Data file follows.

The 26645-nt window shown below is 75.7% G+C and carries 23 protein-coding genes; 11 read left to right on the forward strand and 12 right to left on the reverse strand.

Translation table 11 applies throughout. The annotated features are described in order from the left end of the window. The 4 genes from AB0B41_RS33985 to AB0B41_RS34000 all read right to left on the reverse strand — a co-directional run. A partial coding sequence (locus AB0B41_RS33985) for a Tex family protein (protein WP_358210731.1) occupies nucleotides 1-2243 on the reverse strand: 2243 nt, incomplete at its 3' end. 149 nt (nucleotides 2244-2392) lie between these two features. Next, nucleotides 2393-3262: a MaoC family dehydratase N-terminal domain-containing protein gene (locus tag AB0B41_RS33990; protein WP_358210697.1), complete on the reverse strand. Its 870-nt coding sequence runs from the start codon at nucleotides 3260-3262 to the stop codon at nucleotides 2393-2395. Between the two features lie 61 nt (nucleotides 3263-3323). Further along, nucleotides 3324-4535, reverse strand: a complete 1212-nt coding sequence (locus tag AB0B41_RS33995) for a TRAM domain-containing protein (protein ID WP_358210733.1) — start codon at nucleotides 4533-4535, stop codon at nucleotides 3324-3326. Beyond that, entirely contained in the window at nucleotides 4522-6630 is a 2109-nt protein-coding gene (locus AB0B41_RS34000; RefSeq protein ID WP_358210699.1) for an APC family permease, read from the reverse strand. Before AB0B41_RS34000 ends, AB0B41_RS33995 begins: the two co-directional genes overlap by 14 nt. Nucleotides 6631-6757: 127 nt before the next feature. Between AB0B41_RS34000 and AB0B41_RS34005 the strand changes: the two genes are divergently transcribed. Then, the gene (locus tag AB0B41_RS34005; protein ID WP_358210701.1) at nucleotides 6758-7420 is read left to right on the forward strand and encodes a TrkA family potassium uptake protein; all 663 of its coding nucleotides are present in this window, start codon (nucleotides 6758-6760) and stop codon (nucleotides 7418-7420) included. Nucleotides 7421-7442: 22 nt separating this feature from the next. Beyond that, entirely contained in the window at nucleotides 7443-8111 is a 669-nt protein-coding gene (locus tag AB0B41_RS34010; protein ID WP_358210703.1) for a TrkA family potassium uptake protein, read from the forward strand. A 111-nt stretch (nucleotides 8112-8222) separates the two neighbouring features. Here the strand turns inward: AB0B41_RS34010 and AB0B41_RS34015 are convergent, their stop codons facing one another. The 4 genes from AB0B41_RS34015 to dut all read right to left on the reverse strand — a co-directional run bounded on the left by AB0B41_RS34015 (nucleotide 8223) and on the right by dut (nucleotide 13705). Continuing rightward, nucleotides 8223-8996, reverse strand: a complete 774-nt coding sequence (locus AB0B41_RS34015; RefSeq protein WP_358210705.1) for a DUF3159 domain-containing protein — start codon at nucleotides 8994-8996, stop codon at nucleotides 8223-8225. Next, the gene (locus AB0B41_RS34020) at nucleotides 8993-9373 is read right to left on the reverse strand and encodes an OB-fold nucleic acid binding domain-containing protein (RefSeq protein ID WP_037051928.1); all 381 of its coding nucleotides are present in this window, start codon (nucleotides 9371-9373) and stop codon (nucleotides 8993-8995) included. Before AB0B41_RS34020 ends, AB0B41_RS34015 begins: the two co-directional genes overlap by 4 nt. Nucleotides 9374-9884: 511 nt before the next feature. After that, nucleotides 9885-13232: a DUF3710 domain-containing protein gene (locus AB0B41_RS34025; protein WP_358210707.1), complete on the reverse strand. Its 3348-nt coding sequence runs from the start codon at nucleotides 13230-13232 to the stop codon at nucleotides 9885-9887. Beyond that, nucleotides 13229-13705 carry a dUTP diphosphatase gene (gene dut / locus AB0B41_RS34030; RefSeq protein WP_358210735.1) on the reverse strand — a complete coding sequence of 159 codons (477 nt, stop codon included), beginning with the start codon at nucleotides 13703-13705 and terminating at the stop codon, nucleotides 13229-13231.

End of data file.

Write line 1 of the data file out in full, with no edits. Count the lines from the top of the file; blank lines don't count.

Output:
The 26645-nt window shown below is 75.7% G+C and carries 23 protein-coding genes; 11 read left to right on the forward strand and 12 right to left on the reverse strand.